Feedback wanted on possible bridge replacement
Barry Hobbs was opposed to rebuilding the Kings Highway Bridge more than a decade ago after the old span was torn down.
He’s still opposed to a span that would cross the Nansemond River and go at the original site, but he does support an alternative location for a new bridge.
Hobbs was one of a few people who turned out for an outdoor public information meeting at John Yeates Middle School Oct. 27 to solicit input on whether a new bridge should be built. Another such meeting originally scheduled for Oct. 28 at the entrance to Lone Star Lakes Park has been postponed until Nov. 10 at the same location.
“I was against replacing the old bridge,” Hobbs said. “It didn’t make much sense. Basically, it’s a bridge from Driver to Chuckatuck. And you don’t have any way around Chuckatuck if you get on the other side of the bridge that I can see, and so it didn’t make any sense to spend all that kind of money and build this big monstrosity bridge.”
City officials put forth three options for people to consider — a bridge on the original road alignment, another that would have an alignment along Five Mile Road between Godwin Boulevard and Kings Highway, located about a half-mile upstream and having traffic bypass the village of Chuckatuck, or a choice not to build one.
The two build options provided come in two sizes — a 65-foot tall span and a 35-foot tall span. Hobbs favors building a new Kings Highway Bridge with an alignment along Five Mile Road.
“I think that makes sense,” Hobbs said, “because if you could get around Driver, then it could be a main thoroughfare of exiting going west from Hampton Roads besides (U.S. Route) 58.”
The original Kings Highway Bridge was built in 1928 as a 2,540-foot, double swingspan drawbridge connecting the villages of Chuckatuck and Driver in the city. The bridge was a privately owned toll facility until the Virginia Department of Transportation purchased it for $1 million in 1963.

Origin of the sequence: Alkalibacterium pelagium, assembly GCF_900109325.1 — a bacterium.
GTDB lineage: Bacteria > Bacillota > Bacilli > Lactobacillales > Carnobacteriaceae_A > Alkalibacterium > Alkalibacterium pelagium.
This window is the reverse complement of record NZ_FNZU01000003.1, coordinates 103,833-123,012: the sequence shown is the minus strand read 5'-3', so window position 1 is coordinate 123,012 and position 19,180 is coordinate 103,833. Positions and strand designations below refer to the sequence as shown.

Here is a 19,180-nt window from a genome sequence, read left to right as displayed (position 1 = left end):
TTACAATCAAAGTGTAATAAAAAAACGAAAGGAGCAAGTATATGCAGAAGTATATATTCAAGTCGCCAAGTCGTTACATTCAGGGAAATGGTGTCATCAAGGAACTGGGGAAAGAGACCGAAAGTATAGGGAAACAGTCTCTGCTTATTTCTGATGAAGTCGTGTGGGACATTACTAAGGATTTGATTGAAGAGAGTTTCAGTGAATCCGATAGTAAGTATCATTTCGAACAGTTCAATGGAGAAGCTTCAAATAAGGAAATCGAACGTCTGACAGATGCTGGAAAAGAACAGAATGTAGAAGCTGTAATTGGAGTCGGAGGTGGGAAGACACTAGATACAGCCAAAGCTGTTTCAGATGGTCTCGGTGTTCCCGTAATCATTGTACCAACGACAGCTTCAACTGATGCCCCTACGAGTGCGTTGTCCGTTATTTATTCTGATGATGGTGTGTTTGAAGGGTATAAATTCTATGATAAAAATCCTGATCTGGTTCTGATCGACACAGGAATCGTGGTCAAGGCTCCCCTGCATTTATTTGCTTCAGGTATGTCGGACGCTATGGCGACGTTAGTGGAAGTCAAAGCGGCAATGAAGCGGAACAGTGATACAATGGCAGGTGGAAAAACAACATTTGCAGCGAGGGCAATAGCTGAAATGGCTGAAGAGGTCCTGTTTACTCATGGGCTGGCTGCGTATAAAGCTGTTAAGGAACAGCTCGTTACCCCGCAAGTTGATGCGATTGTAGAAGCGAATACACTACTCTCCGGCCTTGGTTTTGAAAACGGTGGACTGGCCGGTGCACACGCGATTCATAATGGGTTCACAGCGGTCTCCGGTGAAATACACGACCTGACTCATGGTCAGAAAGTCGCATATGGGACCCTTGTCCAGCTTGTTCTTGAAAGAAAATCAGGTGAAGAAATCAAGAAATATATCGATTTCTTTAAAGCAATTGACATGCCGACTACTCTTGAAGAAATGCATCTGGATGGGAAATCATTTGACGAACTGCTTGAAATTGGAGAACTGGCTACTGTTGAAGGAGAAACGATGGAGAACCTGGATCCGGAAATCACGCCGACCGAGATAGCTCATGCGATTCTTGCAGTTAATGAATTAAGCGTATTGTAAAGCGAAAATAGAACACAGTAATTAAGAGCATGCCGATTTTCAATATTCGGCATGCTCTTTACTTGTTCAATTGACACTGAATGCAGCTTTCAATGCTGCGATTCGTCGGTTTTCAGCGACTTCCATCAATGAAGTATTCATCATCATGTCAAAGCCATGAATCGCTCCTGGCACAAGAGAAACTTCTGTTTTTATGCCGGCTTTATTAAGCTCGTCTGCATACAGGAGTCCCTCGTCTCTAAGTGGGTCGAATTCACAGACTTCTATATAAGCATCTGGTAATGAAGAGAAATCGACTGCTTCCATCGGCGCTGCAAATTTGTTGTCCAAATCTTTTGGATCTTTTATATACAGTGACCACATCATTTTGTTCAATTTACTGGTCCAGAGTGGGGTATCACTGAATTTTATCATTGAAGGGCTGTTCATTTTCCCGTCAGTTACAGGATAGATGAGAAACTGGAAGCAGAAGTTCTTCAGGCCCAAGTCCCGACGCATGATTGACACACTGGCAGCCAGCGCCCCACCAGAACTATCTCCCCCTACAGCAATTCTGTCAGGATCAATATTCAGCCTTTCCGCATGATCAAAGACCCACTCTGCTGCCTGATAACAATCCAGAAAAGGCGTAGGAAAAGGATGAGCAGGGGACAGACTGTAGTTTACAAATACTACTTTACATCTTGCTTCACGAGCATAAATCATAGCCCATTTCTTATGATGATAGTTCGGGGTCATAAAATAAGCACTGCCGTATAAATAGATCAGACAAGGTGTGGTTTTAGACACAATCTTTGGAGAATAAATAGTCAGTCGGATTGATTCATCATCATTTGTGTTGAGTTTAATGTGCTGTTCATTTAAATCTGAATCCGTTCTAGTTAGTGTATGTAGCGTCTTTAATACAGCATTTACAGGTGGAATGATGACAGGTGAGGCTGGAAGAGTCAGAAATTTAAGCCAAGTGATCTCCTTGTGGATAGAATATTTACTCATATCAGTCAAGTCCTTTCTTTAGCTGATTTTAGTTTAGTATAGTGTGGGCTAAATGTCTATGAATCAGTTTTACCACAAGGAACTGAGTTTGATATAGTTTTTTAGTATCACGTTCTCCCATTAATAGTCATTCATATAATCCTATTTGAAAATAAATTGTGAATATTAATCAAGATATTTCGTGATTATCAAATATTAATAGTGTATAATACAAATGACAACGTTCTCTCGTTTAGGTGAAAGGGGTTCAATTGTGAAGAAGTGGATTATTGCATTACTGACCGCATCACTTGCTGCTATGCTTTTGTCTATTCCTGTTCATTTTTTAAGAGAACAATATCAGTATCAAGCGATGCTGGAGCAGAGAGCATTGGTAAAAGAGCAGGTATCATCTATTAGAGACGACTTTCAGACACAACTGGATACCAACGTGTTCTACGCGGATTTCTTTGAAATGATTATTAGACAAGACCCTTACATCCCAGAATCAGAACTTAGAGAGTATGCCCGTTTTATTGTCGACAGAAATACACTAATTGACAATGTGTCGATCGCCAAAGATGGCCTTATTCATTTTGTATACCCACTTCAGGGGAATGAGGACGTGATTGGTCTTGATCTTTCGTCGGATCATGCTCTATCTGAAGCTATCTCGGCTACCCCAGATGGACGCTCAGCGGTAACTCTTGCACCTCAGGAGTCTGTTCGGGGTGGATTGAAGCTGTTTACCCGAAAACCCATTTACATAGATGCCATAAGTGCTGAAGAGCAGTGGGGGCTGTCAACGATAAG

The bridge was rehabilitated in 1985, closed for safety reasons in 2005 and demolished in early 2008.
Two years ago, the Hampton Roads Transportation Planning Organization commissioned a regional bridge study that noted the $60 million cost of building a new bridge — according to city estimates cited in the study — and that it was not eligible for State of Good Repair funding. It was also not included in what the agency stated was “the fiscally constrained” Hampton Roads 2040 Long-Range Transportation Plan, though it is in the region’s 2040 Regional Transportation Vision Plan.
Last year, City Council’s 2020 legislative agenda called for the General Assembly to address nine transportation deficiencies in the city, including the replacement of the old bridge.
Roger Fawcett, who represents the Driver area as the Sleepy Hole Borough representative on council, said discussing options for a possible bridge is a good idea.
“I think we just need to know what people want, and what they don’t want, and then we just need to take it one step at a time and see in the future if it’s ever going to develop into something,” Fawcett said. “I think everyone needs to just watch and wait and see what happens, because I’m not sure, in my opinion, whether, or where we would get this money.”
Estimates to build a new Kings Highway Bridge range from close to $140 million to more than $204 million, according to information provided at the public meeting, assuming the bridge was built in 2030. However, there is no funding source for building a new bridge, and in order to determine how a new bridge would be paid for, the city first has to determine whether residents want a new span, and if so, where.
Public Works Director L.J. Hansen said it is important to get the public’s feedback before determining whether to proceed on plans for a bridge.
Following the public information meetings and getting comments back from the public, he said the feedback would be presented to City Council likely in December or January to get their feedback to determine how to move forward.
“We don’t have a funding stream identified at this point,” Hansen said, “but in order for us to secure that funding, we have to know what people’s preferences are.”